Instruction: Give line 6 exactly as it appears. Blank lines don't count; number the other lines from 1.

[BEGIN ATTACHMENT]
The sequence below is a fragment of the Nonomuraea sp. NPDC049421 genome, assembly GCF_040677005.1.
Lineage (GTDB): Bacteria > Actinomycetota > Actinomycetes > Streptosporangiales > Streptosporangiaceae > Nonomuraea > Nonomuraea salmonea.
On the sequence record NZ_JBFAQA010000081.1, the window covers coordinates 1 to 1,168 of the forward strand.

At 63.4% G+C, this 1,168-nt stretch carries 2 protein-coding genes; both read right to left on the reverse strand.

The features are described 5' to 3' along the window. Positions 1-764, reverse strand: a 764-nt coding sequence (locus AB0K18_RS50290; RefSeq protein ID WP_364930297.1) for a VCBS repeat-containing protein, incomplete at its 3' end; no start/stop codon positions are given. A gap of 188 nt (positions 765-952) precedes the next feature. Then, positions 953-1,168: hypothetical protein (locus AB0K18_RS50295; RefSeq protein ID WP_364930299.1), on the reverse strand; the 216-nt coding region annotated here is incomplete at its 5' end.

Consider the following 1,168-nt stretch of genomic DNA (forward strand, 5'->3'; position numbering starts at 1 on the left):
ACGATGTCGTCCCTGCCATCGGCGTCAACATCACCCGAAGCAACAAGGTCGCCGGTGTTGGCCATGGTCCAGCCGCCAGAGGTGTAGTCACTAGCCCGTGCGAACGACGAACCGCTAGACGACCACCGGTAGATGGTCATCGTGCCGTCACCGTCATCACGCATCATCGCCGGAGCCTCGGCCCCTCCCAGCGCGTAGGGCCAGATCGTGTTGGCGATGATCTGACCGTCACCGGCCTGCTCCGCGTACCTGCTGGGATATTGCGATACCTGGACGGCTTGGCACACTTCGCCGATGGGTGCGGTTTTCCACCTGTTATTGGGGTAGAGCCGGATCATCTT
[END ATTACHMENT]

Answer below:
Consider the following 1,168-nt stretch of genomic DNA (forward strand, 5'->3'; position numbering starts at 1 on the left):